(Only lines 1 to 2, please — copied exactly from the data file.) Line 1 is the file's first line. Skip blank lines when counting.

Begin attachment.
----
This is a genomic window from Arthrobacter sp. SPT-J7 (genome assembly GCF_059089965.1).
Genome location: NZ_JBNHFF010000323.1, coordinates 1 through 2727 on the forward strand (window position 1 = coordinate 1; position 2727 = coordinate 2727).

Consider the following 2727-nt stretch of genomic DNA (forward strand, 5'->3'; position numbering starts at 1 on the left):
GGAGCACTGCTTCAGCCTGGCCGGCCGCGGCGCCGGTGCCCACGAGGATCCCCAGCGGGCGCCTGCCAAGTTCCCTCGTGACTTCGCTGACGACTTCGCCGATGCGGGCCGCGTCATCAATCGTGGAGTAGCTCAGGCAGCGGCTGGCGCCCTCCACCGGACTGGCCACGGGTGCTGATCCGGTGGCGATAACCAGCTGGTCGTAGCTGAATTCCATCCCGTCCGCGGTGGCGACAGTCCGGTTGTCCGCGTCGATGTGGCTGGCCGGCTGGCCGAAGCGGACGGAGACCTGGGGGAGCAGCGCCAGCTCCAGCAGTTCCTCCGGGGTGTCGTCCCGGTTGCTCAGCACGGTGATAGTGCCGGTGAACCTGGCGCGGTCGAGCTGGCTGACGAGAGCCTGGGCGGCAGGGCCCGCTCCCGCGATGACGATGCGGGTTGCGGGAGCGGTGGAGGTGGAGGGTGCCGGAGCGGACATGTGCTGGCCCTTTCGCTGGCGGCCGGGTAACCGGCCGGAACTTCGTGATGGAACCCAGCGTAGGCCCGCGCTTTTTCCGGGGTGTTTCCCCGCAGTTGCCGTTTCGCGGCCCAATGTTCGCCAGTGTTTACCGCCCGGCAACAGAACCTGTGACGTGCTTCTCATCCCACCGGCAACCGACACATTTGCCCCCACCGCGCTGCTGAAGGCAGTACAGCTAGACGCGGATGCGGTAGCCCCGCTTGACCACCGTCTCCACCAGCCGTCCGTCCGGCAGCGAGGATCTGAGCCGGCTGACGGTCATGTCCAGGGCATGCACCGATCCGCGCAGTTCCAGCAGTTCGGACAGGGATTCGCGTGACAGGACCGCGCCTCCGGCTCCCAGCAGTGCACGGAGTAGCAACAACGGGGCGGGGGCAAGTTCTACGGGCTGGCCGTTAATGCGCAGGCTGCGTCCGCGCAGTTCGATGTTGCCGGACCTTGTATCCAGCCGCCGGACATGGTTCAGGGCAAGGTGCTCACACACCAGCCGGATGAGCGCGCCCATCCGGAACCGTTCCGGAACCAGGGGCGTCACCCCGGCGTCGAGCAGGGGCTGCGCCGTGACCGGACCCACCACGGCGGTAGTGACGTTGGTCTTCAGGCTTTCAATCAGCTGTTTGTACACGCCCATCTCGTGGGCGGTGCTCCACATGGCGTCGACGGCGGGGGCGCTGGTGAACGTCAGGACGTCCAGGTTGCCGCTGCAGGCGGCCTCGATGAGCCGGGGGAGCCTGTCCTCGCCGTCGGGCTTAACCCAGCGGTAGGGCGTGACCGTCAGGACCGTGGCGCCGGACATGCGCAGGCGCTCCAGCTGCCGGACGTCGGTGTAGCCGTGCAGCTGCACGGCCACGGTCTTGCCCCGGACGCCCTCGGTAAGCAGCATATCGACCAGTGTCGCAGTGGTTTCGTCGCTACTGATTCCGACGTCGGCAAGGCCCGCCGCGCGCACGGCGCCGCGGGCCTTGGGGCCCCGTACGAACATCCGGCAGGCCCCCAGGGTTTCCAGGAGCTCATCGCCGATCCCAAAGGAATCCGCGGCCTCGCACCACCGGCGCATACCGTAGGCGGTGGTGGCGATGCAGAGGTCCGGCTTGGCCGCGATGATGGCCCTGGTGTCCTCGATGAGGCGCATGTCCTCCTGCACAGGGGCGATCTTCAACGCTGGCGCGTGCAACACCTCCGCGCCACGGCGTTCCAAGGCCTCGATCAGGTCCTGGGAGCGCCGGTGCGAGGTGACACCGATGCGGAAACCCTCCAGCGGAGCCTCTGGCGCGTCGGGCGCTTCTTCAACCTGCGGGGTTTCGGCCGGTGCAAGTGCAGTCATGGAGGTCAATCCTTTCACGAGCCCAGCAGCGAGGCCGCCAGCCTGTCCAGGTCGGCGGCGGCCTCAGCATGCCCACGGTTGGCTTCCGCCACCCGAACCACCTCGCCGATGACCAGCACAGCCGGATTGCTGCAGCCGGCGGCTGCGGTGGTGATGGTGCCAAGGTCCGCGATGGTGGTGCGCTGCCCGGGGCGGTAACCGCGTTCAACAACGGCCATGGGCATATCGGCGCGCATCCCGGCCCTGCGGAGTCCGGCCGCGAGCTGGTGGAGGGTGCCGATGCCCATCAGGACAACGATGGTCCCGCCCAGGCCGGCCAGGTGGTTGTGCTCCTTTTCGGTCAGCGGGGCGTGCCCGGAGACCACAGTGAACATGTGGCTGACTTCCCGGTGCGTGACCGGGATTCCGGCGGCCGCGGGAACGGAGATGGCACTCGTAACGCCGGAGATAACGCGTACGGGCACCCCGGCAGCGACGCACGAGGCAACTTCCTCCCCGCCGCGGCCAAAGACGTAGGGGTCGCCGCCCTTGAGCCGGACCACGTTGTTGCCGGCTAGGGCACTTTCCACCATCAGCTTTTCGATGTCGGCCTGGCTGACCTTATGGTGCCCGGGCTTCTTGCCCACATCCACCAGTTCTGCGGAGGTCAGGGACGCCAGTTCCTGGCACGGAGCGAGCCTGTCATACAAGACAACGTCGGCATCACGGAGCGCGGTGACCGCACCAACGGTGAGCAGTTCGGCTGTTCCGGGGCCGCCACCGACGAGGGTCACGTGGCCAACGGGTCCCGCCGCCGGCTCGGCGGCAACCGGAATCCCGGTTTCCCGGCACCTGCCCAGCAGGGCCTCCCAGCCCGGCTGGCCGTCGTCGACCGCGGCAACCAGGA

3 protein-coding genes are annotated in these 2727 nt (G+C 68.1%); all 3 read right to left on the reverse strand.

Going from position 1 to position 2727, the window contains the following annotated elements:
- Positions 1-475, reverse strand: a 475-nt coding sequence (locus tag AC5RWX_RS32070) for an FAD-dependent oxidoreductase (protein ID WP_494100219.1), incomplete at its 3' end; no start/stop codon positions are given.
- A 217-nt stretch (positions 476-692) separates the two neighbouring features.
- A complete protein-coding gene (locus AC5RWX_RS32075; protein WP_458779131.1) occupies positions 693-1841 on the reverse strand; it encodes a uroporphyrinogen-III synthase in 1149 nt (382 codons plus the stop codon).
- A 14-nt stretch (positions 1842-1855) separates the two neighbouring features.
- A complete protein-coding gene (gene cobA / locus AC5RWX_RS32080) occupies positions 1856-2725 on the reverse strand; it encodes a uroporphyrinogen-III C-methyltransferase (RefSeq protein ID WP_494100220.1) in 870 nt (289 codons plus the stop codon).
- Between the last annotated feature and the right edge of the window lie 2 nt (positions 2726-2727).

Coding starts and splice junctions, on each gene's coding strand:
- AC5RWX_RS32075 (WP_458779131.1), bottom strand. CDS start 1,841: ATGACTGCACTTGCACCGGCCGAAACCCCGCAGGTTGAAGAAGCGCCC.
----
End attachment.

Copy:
This is a genomic window from Arthrobacter sp. SPT-J7 (genome assembly GCF_059089965.1).
Genome location: NZ_JBNHFF010000323.1, coordinates 1 through 2727 on the forward strand (window position 1 = coordinate 1; position 2727 = coordinate 2727).